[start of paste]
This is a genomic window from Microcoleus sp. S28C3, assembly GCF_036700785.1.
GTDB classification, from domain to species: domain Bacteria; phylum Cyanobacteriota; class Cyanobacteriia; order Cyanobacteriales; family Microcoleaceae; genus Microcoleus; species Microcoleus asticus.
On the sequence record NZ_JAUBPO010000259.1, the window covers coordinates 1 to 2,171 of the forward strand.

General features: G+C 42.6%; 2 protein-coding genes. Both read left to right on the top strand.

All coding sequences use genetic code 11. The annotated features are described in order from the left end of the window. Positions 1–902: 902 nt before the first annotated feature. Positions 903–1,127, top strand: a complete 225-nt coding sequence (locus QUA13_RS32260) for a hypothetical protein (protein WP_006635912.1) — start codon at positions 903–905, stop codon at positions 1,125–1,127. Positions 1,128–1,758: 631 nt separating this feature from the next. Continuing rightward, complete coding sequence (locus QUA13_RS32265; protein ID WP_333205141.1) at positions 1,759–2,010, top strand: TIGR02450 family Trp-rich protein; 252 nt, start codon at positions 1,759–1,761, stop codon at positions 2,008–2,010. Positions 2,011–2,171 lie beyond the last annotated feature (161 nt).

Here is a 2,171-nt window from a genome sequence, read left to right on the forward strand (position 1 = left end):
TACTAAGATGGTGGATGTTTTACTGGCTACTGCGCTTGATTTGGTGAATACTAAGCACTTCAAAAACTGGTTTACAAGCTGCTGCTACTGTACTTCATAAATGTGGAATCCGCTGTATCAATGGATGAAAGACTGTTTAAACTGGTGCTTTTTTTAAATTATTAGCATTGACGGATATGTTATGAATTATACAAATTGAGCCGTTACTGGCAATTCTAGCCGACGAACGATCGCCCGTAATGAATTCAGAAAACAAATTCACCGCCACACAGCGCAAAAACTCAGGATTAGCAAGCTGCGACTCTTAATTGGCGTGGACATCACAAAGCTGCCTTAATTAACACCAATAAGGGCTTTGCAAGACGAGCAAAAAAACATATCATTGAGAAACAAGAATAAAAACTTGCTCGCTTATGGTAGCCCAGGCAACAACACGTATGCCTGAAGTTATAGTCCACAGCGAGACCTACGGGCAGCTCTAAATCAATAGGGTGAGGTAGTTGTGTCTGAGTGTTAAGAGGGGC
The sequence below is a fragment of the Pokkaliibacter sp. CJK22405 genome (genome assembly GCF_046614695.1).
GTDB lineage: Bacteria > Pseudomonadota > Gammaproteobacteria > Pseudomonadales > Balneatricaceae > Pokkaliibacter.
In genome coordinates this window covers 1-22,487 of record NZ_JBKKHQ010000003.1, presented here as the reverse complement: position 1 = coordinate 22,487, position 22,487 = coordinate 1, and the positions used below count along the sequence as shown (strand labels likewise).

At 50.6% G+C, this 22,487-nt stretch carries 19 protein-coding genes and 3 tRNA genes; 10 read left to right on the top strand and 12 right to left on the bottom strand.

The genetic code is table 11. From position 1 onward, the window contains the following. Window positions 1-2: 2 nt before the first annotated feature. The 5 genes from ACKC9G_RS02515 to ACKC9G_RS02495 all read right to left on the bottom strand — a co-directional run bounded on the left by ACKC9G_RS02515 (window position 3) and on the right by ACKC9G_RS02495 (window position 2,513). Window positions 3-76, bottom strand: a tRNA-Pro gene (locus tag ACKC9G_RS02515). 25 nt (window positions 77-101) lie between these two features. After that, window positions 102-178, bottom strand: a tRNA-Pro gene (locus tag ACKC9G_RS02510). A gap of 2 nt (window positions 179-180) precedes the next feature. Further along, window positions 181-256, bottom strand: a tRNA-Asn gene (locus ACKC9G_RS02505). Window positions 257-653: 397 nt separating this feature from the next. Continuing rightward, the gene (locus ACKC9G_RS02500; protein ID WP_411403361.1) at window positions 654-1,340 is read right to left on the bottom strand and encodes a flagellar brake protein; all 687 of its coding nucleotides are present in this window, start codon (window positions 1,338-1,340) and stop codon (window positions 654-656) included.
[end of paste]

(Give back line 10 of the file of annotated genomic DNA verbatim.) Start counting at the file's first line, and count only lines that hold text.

In genome coordinates this window covers 1-22,487 of record NZ_JBKKHQ010000003.1, presented here as the reverse complement: position 1 = coordinate 22,487, position 22,487 = coordinate 1, and the positions used below count along the sequence as shown (strand labels likewise).